Judge hears motions in manslaughter case

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Fourteenth Judicial District Judge Joel Thompson spent more than three hours in court Monday hearing arguments on a motion to suppress evidence and a motion to change venue in the manslaughter case of People vs. Luree Highpines Nelums.

Nelums, 44, was charged with manslaughter after her husband, Gordon Ray Nelums, 48, was found dead June 11 in a room of the Colorado Inn motel with a stab wound in the femoral artery of his left thigh. Nelums is being held at Moffat County Jail on $50,000 bond awaiting her Feb. 13 trial date.

Kristopher Hammond, a public defender who also works for Oliphant, Hammond, O'Hara and Atwell in Steamboat Springs, filed a motion Nov. 22 to change the venue of the trial and on Oct. 22 filed a motion to suppress evidence.

Hammond contends that investigating officers elicited comments from Nelums illegally and those comments were given while Nelums was being illegally detained. The publicity of those comments, he believes, has influenced the jury pool in Moffat and Routt counties, so he wants the trial moved to another county.

Craig Police Department Officer Carolyn Miller testified that Nelums was handcuffed when Miller arrived at the scene at 5:22 a.m. The first officer on the scene, Eric Cox, told Miller that Nelums had been agitated when he first arrived. Miller said Nelums smelled of alcohol and officers were concerned because it took three of them to subdue Nelums during an incident several days before where an officer was injured.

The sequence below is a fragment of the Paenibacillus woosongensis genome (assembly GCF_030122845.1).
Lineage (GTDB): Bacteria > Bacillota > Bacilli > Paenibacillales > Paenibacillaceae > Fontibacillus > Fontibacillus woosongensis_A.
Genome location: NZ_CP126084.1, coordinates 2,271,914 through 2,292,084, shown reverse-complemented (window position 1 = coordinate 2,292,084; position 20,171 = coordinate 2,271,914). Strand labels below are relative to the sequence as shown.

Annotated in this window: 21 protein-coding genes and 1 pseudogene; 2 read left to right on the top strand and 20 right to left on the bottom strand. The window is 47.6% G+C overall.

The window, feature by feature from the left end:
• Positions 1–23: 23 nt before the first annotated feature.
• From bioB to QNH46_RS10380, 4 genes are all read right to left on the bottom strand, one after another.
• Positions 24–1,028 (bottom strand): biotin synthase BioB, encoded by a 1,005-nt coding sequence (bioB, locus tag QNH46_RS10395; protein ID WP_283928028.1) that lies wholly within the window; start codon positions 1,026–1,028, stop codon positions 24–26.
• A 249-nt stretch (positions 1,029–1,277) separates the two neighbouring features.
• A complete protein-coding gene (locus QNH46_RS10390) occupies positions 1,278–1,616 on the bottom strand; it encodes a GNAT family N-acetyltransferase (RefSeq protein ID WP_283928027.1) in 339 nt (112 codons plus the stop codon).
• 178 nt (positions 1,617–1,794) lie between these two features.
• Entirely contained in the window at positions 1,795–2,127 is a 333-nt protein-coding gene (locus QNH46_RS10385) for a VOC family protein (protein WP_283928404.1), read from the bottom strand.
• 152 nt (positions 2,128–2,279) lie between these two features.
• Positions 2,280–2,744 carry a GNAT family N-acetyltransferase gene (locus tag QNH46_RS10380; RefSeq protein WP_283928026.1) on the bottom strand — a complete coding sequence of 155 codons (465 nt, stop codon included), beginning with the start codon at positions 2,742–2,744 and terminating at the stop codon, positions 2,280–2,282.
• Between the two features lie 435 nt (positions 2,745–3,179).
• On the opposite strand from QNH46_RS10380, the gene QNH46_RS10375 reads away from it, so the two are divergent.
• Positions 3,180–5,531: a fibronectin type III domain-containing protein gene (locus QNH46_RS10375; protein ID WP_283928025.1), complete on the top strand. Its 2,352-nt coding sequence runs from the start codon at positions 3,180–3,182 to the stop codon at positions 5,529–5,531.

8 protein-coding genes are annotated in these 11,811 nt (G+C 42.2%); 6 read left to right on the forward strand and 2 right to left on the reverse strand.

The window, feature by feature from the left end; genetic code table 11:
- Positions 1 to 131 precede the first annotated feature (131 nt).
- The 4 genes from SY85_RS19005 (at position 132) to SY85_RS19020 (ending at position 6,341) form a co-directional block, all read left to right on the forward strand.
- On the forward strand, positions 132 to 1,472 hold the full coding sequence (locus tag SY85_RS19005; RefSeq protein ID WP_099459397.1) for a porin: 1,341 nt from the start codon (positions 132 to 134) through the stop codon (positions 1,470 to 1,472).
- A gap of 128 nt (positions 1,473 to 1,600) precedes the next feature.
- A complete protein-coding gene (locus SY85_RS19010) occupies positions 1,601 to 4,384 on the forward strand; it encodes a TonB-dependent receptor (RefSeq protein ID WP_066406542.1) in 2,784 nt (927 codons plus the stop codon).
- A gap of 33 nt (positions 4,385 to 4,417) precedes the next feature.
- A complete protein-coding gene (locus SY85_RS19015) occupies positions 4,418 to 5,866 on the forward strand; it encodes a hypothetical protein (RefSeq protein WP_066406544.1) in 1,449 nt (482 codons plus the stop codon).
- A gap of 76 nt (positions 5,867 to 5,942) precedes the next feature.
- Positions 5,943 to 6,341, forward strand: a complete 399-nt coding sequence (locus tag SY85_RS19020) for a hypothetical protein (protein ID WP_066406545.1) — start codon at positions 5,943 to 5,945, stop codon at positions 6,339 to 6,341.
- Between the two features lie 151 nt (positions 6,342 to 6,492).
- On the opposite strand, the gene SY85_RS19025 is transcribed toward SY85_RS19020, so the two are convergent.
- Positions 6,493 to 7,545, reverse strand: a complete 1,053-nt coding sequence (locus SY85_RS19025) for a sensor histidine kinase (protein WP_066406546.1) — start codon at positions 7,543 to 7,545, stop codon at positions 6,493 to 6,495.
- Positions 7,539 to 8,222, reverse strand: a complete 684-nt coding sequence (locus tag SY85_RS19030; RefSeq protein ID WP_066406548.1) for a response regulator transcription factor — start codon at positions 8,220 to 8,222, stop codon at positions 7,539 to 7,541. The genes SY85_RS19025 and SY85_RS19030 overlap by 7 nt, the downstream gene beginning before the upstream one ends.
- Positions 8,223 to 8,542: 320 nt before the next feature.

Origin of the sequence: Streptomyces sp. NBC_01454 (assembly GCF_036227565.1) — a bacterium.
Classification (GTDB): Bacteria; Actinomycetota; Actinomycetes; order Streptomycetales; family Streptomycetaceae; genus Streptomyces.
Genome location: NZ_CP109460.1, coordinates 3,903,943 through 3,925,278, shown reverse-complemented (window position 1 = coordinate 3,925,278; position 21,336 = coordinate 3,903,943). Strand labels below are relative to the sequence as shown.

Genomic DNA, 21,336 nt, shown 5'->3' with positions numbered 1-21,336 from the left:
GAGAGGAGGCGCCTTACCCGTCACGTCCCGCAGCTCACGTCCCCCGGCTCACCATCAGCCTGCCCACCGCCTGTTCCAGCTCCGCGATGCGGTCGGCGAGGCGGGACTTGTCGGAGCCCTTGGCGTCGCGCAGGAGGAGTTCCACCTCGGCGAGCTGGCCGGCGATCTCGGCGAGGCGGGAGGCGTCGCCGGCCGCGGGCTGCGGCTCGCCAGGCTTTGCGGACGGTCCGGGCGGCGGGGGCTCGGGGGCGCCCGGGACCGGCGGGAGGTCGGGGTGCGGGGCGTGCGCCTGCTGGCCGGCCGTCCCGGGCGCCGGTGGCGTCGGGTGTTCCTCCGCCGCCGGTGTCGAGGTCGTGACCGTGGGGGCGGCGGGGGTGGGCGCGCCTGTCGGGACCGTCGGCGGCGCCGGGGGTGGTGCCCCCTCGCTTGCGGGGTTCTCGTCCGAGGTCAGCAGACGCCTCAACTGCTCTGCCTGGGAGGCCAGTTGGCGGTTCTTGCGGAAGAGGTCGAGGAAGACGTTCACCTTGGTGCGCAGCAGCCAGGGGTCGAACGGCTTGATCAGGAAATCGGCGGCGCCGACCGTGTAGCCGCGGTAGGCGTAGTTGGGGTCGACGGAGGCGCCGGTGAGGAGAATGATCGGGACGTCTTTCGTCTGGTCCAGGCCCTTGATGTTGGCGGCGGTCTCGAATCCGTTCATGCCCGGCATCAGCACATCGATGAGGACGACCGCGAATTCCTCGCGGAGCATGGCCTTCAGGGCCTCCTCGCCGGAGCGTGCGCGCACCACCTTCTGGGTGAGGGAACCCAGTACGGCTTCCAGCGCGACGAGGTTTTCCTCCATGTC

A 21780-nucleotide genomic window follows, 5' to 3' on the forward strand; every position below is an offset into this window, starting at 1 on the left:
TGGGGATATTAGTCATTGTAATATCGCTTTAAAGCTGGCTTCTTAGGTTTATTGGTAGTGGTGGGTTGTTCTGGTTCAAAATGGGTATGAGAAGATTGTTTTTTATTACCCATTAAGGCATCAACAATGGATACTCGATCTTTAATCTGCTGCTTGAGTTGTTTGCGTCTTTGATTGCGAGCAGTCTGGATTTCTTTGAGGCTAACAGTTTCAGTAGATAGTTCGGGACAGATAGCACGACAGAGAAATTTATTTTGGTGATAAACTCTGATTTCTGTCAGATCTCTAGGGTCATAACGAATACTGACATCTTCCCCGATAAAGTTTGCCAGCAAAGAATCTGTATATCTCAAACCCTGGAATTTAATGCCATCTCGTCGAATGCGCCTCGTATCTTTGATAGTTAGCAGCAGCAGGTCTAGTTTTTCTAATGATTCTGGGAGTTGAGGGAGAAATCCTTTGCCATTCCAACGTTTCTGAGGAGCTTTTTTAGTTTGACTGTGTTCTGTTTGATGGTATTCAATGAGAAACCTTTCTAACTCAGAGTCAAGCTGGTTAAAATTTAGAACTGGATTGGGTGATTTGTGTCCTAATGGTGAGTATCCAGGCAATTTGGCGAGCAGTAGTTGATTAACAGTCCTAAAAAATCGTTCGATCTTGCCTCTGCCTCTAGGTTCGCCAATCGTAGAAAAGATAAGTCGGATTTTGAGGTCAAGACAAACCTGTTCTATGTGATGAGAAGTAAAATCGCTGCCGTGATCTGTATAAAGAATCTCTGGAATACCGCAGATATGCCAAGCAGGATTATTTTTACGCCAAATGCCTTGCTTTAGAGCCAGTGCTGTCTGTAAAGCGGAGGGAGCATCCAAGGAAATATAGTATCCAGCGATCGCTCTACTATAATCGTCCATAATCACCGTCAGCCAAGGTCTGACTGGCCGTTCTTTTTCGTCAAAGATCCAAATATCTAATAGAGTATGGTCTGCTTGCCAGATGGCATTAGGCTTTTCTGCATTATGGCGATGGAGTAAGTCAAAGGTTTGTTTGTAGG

Nelums remained in handcuffs for about 1 hour and 20 minutes without being formally arrested and was in police custody for about three hours before she was advised of her Miranda rights.

"She was detained for questioning," Miller said. "She was in handcuffs for officer safety."

Before Nelums was read her rights, Miller said she was never questioned and all statements Nelums gave to that point were spontaneous.

Hammond argued that it was Miller's job to get information from Nelums and that was her sole purpose in staying with Nelums until other officers arrived.

Once Craig Police Department Lt. John Forgay arrived at the police department and read Nelums her rights, he asked her to sign a form saying she understood those rights. Nelums refused and told officers she had nothing to say.

Hammond said at that point, questioning should have stopped because she chose not to comment and because she never waived her rights. According to Forgay, Nelums continued to talk unprompted about the incident after she said she had nothing to say. Forgay asked Nelums several times if she would talk to him, and at one point, she said it depended on what questions he asked.

According to Hammond, the problem is Forgay continued to ask Nelums questions even though she never agreed to answer them.

"If she had specifically told me 'No, I don't want to talk, I want a lawyer,' I wouldn't have asked any more questions," Forgay said.

Nelums was arrested at 1:30 p.m.

Hammond wants the spontaneous statements made by Nelums suppressed as evidence so they cannot be used at trial. He also wants other statements elicited during the interview process stricken because Nelums never waived her rights to remain silent or have a lawyer present.

Because he wants to listen to the tapes made of the interview, Thompson did not rule on the motion to suppress evidence nor on the motion to change venue because the two, he said, are related.

Attorneys have until Monday to file briefs on the motion to change venue and Thompson will rule shortly after that.

"I'll do what I can to rule as quickly as possible," he said.

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